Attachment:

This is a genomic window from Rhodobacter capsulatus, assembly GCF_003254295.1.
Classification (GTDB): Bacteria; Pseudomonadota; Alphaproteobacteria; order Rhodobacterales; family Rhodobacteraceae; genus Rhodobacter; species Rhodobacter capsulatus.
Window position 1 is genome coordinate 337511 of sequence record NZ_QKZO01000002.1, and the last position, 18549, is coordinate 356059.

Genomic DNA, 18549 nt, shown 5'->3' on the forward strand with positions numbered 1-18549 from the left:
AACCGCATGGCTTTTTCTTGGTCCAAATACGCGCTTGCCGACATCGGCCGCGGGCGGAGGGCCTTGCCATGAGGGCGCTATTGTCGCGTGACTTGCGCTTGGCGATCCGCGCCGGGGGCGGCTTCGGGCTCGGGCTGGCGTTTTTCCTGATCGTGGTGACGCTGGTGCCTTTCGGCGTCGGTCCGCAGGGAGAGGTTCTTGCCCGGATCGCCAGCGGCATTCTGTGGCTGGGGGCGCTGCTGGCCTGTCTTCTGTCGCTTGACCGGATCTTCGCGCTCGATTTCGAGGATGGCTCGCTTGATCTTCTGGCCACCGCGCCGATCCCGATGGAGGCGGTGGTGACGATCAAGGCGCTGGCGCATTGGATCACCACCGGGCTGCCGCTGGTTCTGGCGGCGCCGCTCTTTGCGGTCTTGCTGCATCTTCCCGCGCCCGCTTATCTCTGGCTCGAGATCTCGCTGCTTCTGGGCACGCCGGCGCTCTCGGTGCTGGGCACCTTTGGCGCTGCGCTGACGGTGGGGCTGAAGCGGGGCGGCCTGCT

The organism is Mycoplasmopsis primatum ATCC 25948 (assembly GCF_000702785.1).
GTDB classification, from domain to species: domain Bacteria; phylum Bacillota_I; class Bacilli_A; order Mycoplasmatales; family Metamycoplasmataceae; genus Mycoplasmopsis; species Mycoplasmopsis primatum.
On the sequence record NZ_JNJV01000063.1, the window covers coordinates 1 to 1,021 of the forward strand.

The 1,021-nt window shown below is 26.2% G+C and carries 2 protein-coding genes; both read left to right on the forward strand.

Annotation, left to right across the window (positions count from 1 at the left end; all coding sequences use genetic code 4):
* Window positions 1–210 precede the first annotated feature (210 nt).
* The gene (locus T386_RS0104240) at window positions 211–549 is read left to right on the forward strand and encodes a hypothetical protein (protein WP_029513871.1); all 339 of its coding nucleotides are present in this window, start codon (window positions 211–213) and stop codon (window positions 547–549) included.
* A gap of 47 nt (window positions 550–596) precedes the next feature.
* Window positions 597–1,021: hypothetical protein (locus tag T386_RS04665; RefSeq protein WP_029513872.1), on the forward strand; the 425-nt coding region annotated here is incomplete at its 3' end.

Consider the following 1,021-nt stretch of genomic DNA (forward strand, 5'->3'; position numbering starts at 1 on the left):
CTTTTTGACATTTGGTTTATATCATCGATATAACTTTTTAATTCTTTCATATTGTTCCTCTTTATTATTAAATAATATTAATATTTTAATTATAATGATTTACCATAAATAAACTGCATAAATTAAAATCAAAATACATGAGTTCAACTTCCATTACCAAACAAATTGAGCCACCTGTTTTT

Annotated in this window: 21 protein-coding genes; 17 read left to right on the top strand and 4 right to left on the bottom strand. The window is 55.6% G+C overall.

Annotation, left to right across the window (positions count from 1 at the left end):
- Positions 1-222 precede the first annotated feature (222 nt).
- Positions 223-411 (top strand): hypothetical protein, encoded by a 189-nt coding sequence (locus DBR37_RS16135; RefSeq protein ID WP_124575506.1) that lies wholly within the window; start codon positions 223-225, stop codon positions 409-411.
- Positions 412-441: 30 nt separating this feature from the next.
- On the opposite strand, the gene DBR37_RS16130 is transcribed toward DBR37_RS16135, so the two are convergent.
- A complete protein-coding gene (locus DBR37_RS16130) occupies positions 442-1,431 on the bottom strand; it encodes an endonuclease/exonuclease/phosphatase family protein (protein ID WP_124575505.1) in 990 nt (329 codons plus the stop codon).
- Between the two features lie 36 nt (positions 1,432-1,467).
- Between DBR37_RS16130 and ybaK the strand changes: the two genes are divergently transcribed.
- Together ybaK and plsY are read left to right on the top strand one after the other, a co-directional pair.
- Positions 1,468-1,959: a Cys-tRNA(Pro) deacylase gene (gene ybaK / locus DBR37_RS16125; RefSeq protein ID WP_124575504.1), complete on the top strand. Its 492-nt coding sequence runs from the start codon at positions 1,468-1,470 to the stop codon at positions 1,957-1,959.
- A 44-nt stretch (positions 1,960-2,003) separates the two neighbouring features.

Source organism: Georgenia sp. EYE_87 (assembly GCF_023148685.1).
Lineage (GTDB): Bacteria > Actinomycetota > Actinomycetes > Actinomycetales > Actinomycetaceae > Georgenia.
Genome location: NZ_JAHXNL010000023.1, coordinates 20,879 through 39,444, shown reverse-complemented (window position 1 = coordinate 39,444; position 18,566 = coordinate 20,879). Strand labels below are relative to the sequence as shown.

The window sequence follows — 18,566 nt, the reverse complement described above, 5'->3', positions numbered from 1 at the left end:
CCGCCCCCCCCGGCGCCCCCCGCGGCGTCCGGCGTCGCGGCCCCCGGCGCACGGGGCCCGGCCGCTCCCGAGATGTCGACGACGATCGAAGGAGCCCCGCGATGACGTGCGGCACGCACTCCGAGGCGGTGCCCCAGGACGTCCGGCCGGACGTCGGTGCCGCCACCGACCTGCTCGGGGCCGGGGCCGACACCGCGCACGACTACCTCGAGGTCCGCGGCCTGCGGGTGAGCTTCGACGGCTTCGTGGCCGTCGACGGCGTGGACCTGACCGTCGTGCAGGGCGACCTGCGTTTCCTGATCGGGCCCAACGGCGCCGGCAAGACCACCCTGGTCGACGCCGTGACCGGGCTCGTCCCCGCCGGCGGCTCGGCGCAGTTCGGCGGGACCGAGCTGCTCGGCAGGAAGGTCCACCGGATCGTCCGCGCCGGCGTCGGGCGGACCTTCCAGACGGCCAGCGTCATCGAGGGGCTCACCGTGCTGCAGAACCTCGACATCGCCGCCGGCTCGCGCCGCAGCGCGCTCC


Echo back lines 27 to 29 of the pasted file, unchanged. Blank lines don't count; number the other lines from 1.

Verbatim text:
- Positions 1,468-1,959: a Cys-tRNA(Pro) deacylase gene (gene ybaK / locus DBR37_RS16125; RefSeq protein ID WP_124575504.1), complete on the top strand. Its 492-nt coding sequence runs from the start codon at positions 1,468-1,470 to the stop codon at positions 1,957-1,959.
- A 44-nt stretch (positions 1,960-2,003) separates the two neighbouring features.

Source organism: Georgenia sp. EYE_87 (assembly GCF_023148685.1).